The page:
THE ROLE OF POLYSACCHARIDE SPECIFICITY IN A TWO-STEP CRYSTALLIZATION PROCESS
Coccolithophores are unicellular algae that form intricate arrays of calcium carbonate nanocrystals. The regulation of this biomineralization process is mediated by negatively-charged polysaccharides (PS). The most abundant polysaccharide consists of dimers of glucuronic acid and meso-tartrate and glyoxylate with a charge density of -4 eu. Recently, it was suggested that prior to calcite nucleation, a dense phase of Ca and PS is formed at the site of crystallization. Even though this dense Ca-rich phase has pivotal role in calcite crystallization, its chemical nature and affinity to specific locations are unclear. Here, we compare the complex biogenic macromolecules with three synthetic negatively-charged polymers, each containing a single acidic functional group per monomer. We use Dynamic Light Scattering (DLS) in addition to SEM to characterize the interactions of the polymers with calcium ions and the surface of the organic template.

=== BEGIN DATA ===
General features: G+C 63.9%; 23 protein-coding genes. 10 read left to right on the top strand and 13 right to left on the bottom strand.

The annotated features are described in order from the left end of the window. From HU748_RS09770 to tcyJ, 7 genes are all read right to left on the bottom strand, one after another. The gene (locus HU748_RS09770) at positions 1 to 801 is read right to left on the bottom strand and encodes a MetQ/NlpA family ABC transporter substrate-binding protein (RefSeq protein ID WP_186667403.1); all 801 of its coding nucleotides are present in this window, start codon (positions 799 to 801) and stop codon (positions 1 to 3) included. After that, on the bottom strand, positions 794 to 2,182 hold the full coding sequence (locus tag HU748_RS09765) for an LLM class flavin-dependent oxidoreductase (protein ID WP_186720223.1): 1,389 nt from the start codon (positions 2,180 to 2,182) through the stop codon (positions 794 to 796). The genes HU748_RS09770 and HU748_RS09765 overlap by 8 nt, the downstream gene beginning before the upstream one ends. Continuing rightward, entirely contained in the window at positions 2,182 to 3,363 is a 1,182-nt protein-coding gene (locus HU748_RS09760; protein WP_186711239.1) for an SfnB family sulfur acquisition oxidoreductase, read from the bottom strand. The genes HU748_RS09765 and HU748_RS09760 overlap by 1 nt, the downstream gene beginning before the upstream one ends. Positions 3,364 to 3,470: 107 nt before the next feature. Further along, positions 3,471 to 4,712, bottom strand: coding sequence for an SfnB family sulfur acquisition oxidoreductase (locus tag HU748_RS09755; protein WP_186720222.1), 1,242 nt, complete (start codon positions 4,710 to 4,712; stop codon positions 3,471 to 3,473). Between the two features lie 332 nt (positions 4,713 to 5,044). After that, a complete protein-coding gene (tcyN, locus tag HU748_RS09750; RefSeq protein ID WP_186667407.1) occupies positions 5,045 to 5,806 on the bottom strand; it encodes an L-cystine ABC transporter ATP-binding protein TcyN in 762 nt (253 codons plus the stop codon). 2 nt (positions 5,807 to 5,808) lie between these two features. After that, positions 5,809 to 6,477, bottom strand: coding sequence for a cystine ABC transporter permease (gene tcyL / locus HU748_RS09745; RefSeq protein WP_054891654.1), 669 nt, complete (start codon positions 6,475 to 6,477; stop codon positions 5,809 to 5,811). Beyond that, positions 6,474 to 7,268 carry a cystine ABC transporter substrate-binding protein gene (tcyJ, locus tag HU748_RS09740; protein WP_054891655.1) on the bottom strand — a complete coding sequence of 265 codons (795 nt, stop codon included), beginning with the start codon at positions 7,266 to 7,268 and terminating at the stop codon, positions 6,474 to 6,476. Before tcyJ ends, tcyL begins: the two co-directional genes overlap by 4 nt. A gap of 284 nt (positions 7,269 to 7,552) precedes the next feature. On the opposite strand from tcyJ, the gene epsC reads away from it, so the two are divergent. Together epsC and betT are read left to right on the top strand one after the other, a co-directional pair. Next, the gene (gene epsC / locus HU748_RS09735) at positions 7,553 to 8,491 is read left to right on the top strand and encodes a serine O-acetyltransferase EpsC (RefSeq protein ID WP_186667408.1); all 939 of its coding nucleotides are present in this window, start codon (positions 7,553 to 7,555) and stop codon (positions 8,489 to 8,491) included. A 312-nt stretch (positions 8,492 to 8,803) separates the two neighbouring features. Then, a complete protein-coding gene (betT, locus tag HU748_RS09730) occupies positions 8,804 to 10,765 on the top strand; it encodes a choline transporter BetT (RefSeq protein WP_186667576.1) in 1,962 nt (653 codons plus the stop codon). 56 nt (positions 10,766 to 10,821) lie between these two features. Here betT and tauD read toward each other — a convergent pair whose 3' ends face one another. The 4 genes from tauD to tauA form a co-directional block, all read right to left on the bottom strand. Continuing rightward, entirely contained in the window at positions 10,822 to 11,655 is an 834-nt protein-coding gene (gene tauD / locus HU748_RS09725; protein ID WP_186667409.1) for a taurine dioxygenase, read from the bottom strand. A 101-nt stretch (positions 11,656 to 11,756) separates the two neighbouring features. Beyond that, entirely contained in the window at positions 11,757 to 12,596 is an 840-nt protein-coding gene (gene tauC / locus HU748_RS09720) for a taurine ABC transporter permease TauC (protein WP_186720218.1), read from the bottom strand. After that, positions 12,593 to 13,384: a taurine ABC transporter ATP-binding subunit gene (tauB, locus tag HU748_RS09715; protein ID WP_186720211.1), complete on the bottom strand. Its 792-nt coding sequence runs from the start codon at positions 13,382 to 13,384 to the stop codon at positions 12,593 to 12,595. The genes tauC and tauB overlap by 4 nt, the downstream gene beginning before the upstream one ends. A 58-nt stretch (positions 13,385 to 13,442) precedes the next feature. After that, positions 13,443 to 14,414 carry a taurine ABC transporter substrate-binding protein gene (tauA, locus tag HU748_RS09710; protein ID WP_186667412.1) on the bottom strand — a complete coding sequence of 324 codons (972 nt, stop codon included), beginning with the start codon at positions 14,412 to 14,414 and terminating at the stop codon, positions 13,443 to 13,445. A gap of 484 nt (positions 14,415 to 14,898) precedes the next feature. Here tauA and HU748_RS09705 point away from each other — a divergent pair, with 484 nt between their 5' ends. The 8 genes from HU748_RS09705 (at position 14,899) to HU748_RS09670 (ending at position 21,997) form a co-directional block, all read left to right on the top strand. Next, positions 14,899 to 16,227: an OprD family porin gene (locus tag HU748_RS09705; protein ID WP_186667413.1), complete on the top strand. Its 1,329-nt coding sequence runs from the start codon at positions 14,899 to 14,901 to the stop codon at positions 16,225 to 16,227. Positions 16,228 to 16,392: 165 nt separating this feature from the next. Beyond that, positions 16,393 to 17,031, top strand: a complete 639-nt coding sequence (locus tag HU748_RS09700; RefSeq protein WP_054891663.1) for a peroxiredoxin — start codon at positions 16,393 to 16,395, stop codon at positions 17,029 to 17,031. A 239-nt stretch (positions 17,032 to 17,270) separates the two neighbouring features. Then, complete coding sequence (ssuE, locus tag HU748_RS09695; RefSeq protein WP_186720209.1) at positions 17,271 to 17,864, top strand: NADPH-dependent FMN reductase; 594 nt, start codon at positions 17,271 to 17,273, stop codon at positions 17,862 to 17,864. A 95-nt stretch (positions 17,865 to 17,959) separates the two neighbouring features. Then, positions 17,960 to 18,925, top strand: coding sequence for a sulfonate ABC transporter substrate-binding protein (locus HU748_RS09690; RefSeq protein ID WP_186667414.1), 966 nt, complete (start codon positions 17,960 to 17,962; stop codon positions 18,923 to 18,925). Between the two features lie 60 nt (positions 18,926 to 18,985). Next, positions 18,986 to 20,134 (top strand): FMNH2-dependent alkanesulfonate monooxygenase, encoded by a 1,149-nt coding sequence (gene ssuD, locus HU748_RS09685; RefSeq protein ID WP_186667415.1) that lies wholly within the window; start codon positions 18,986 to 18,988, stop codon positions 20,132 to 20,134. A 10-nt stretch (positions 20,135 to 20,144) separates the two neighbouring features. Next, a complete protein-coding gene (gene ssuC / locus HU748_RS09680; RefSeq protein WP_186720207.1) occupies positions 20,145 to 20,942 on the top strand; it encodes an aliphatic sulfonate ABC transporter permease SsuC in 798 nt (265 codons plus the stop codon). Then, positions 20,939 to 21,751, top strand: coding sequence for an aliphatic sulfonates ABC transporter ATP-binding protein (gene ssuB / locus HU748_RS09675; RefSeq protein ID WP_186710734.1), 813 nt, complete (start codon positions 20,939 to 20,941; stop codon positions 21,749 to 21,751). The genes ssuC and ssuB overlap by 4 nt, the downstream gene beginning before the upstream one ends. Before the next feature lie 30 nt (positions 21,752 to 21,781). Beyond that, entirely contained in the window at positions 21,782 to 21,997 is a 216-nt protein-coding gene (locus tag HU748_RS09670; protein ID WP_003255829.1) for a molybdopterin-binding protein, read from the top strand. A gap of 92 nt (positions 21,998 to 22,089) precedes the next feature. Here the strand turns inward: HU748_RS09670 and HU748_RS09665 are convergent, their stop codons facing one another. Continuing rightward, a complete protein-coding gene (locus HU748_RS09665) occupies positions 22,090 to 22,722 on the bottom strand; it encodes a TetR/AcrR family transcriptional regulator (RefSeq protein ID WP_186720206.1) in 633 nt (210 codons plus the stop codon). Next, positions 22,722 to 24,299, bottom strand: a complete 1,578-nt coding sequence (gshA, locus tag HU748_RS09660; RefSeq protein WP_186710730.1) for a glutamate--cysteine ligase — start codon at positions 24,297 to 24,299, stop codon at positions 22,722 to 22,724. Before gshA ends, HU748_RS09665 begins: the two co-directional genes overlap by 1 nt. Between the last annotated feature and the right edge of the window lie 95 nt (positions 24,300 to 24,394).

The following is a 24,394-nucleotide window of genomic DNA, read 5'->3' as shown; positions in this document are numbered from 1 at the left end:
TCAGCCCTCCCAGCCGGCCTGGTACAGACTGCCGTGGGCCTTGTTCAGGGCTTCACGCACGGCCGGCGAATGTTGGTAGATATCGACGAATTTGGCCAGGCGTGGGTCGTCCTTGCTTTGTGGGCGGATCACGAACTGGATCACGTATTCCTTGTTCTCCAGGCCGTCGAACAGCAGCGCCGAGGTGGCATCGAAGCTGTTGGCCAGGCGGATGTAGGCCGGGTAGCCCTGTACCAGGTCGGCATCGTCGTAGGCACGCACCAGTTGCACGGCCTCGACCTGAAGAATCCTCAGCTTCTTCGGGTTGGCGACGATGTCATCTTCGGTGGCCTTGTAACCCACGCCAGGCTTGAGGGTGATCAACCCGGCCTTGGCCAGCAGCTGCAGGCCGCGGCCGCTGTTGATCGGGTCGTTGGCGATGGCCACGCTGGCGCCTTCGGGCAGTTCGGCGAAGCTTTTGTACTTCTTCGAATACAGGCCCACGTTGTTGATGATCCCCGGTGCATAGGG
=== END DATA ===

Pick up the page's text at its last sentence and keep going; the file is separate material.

The DLS measurements show that all polymers form a dense particulate phase in the presence of calcium, in agreement with phase separation theory. However, while the size of the biogenic PS – Ca particles was independent of Ca concentration, complexes of Ca and poly-acrylic acid (PAA) gradually increased with increasing concentrations of both Ca and PAA. Calcium - poly-styrene sulfonate and Ca - poly-aspartic acid complexes were an order of magnitude smaller than either Ca-PS or Ca-PAA complexes, and showed little sensitivity to reagent concentrations. In a second step, we investigated the specificity of the polymer - Ca complexes to the template surface. The results show that the localization of Ca – PS particles around the baseplate rim was mimicked only with PAA, although with different morphology. We conclude that the chemical interactions facilitating the formation of the Ca-rich dense phases prior to crystallization are complex and require more than simple electrostatics. In the future we will further explore the intriguing behavior of these dense liquid-like phases.